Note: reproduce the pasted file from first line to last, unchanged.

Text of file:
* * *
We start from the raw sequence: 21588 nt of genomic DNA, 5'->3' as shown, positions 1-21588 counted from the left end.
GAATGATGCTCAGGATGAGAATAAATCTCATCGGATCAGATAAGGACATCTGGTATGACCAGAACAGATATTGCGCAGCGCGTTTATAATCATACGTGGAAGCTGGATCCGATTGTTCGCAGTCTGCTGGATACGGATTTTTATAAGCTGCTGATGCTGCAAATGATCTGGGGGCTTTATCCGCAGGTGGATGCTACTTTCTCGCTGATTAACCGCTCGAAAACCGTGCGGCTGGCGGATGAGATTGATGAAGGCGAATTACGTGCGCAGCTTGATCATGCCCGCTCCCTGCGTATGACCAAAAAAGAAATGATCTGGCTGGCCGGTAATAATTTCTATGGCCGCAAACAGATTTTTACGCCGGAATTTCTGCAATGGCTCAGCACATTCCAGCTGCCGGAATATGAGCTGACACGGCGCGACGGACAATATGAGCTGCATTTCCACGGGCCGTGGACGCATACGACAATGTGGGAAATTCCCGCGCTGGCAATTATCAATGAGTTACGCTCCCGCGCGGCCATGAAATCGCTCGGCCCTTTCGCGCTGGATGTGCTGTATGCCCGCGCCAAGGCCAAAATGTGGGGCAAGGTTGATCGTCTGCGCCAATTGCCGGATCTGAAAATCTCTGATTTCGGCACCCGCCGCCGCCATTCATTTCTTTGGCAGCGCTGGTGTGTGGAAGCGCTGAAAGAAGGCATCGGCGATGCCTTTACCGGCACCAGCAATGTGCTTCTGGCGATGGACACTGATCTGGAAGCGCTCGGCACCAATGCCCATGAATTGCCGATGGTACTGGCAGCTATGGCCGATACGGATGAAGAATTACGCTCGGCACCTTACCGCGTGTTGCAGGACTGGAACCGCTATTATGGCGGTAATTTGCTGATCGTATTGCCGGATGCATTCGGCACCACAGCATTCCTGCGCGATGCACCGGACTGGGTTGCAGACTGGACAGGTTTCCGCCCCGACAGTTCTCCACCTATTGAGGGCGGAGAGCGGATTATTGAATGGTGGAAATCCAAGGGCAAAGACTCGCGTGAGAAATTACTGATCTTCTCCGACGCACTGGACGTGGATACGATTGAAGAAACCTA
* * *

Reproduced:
We start from the raw sequence: 21588 nt of genomic DNA, 5'->3' as shown, positions 1-21588 counted from the left end.
GAATGATGCTCAGGATGAGAATAAATCTCATCGGATCAGATAAGGACATCTGGTATGACCAGAACAGATATTGCGCAGCGCGTTTATAATCATACGTGGAAGCTGGATCCGATTGTTCGCAGTCTGCTGGATACGGATTTTTATAAGCTGCTGATGCTGCAAATGATCTGGGGGCTTTATCCGCAGGTGGATGCTACTTTCTCGCTGATTAACCGCTCGAAAACCGTGCGGCTGGCGGATGAGATTGATGAAGGCGAATTACGTGCGCAGCTTGATCATGCCCGCTCCCTGCGTATGACCAAAAAAGAAATGATCTGGCTGGCCGGTAATAATTTCTATGGCCGCAAACAGATTTTTACGCCGGAATTTCTGCAATGGCTCAGCACATTCCAGCTGCCGGAATATGAGCTGACACGGCGCGACGGACAATATGAGCTGCATTTCCACGGGCCGTGGACGCATACGACAATGTGGGAAATTCCCGCGCTGGCAATTATCAATGAGTTACGCTCCCGCGCGGCCATGAAATCGCTCGGCCCTTTCGCGCTGGATGTGCTGTATGCCCGCGCCAAGGCCAAAATGTGGGGCAAGGTTGATCGTCTGCGCCAATTGCCGGATCTGAAAATCTCTGATTTCGGCACCCGCCGCCGCCATTCATTTCTTTGGCAGCGCTGGTGTGTGGAAGCGCTGAAAGAAGGCATCGGCGATGCCTTTACCGGCACCAGCAATGTGCTTCTGGCGATGGACACTGATCTGGAAGCGCTCGGCACCAATGCCCATGAATTGCCGATGGTACTGGCAGCTATGGCCGATACGGATGAAGAATTACGCTCGGCACCTTACCGCGTGTTGCAGGACTGGAACCGCTATTATGGCGGTAATTTGCTGATCGTATTGCCGGATGCATTCGGCACCACAGCATTCCTGCGCGATGCACCGGACTGGGTTGCAGACTGGACAGGTTTCCGCCCCGACAGTTCTCCACCTATTGAGGGCGGAGAGCGGATTATTGAATGGTGGAAATCCAAGGGCAAAGACTCGCGTGAGAAATTACTGATCTTCTCCGACGCACTGGACGTGGATACGATTGAAGAAACCTA